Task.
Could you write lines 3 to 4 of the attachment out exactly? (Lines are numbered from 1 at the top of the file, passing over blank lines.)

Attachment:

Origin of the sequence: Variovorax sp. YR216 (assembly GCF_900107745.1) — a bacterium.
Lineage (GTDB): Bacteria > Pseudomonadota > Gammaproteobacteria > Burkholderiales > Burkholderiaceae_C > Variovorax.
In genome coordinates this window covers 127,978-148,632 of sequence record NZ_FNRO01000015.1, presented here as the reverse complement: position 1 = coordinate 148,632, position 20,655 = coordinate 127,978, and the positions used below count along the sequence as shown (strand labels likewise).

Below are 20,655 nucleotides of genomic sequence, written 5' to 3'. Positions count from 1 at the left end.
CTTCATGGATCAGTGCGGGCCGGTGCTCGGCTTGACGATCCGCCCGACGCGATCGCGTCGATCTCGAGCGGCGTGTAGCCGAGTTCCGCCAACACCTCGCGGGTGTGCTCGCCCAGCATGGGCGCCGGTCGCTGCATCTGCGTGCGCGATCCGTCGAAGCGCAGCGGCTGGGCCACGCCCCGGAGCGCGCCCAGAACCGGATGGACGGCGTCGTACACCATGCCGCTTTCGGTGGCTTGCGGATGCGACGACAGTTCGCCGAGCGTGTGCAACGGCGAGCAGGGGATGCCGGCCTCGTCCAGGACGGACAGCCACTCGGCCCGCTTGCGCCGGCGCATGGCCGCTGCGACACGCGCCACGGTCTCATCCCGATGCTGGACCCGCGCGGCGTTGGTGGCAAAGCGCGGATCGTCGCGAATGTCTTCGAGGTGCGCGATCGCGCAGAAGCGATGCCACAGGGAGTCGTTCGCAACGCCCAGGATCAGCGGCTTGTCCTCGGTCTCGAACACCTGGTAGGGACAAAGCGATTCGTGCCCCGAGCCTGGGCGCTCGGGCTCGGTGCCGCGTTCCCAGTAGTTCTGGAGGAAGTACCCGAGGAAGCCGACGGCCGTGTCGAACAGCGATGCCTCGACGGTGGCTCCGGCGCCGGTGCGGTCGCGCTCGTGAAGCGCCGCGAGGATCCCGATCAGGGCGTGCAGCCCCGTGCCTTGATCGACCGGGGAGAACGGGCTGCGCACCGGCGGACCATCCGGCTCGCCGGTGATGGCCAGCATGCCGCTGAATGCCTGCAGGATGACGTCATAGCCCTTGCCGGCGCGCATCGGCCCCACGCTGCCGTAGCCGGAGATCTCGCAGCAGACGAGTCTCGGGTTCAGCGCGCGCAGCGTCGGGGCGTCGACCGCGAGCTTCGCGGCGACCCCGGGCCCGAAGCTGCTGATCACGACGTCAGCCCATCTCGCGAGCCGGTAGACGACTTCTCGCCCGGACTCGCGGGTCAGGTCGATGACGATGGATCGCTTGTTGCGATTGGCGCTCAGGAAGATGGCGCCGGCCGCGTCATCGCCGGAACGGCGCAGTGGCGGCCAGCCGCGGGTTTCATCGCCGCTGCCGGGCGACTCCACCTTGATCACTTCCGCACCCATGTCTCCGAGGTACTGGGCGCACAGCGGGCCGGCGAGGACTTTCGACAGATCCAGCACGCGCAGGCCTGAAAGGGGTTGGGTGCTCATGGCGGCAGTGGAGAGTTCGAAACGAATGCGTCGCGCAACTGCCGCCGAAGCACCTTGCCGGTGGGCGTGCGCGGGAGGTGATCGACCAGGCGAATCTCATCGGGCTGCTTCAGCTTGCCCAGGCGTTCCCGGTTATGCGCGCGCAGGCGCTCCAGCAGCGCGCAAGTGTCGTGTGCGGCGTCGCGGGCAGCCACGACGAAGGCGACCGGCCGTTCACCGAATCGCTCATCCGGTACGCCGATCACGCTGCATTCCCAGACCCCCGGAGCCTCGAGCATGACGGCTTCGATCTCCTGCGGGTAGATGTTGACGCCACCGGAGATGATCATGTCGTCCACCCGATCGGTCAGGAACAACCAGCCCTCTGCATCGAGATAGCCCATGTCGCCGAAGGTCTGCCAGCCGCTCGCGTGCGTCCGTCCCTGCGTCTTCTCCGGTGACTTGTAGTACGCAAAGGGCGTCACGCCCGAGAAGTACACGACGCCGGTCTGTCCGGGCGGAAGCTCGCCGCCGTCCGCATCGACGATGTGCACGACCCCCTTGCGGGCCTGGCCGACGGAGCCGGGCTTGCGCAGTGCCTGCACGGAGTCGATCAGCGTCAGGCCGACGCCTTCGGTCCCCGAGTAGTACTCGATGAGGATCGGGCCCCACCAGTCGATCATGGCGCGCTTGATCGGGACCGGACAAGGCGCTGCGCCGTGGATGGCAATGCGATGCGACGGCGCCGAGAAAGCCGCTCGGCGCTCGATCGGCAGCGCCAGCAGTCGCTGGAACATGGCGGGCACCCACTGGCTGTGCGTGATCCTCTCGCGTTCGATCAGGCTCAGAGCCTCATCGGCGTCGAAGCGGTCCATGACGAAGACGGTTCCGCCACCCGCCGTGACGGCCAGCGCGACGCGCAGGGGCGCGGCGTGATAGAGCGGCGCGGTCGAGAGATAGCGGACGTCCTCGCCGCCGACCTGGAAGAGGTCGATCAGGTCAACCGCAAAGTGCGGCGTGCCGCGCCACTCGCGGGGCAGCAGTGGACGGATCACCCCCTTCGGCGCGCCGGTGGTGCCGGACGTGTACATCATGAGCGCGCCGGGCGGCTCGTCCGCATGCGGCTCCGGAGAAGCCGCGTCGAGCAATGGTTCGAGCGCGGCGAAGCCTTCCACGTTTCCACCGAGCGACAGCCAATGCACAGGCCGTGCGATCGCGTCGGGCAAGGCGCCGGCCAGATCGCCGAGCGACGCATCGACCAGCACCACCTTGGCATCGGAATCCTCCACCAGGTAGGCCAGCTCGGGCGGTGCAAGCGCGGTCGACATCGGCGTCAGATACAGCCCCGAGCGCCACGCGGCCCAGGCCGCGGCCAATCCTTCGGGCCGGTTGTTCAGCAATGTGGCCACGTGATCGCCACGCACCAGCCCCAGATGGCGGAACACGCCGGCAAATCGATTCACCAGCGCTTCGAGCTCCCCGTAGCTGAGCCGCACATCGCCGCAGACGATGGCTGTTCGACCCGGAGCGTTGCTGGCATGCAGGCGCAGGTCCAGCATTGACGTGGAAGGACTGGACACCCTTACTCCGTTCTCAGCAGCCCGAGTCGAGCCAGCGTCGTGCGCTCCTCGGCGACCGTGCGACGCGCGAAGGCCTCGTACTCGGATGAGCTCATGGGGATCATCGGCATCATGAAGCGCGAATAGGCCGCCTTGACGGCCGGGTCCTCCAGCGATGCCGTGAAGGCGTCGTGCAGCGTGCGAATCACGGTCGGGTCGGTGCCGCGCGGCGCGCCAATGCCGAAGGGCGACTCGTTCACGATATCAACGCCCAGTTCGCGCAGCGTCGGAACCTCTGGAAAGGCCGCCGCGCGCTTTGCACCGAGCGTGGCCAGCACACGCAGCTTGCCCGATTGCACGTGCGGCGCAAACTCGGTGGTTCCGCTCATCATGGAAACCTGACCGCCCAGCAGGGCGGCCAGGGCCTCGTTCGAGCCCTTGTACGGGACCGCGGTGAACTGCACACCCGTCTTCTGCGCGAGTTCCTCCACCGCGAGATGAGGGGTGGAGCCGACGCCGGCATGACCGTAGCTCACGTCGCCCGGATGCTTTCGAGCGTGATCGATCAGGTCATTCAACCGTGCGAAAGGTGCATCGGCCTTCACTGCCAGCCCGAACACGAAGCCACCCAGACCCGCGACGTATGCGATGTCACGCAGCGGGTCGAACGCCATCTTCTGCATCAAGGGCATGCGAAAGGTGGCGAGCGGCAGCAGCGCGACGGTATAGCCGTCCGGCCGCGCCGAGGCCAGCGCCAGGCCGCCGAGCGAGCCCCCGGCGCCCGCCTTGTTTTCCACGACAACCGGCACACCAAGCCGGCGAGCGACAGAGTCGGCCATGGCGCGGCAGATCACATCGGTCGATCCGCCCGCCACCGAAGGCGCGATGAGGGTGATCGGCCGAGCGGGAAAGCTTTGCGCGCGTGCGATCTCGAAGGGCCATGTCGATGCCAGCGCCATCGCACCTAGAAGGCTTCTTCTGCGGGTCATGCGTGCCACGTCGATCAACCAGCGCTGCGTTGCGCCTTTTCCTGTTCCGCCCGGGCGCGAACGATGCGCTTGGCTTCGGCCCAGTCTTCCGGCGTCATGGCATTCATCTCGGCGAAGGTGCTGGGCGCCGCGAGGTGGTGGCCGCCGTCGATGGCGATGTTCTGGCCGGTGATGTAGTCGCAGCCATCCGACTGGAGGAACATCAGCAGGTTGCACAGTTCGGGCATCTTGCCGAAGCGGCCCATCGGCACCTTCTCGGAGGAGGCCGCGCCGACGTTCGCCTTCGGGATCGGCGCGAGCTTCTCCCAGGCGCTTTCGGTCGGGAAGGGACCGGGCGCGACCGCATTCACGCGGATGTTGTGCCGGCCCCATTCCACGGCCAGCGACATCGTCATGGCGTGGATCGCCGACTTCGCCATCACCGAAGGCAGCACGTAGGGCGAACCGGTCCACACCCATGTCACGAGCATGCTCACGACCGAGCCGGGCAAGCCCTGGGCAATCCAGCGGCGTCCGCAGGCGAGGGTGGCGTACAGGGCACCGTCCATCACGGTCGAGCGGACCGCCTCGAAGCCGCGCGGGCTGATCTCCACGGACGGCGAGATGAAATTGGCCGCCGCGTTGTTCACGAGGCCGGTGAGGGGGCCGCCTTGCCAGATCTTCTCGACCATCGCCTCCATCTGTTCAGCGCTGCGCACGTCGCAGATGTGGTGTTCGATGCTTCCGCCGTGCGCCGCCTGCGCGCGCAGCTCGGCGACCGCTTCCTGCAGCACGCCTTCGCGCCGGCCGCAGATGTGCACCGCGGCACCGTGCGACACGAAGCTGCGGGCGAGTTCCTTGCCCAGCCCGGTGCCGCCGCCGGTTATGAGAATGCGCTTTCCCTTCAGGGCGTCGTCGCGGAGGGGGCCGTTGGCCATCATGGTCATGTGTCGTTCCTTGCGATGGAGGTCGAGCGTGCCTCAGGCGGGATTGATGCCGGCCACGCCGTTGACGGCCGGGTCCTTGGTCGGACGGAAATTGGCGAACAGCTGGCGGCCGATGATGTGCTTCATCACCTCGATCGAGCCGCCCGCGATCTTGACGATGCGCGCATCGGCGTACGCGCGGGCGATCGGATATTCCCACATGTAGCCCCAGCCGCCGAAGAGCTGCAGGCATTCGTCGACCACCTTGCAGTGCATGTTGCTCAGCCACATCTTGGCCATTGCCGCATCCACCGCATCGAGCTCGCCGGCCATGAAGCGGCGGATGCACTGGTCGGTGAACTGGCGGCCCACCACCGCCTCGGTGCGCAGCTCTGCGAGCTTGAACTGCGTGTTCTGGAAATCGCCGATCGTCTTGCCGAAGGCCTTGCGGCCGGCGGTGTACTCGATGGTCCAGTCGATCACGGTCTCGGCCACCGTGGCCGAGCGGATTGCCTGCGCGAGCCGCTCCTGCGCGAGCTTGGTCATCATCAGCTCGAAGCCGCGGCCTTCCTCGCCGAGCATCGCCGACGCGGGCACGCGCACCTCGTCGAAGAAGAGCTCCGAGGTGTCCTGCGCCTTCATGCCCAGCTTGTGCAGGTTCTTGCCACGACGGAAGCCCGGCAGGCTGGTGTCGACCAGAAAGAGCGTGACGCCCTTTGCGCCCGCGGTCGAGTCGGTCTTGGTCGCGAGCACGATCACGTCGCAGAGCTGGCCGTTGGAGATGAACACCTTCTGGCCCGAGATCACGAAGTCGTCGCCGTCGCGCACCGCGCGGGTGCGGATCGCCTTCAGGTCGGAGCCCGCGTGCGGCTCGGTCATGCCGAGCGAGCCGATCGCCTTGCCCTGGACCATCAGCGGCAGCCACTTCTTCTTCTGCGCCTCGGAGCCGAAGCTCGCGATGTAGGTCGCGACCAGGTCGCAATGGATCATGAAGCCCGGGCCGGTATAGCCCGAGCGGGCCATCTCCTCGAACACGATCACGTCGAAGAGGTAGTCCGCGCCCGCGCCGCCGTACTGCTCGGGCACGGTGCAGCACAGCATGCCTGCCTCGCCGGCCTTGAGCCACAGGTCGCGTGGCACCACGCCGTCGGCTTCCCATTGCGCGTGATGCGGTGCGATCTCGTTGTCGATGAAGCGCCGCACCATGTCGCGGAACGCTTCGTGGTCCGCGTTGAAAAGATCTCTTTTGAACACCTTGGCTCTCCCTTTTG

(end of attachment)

In genome coordinates this window covers 127,978-148,632 of sequence record NZ_FNRO01000015.1, presented here as the reverse complement: position 1 = coordinate 148,632, position 20,655 = coordinate 127,978, and the positions used below count along the sequence as shown (strand labels likewise).

Below are 20,655 nucleotides of genomic sequence, written 5' to 3'. Positions count from 1 at the left end.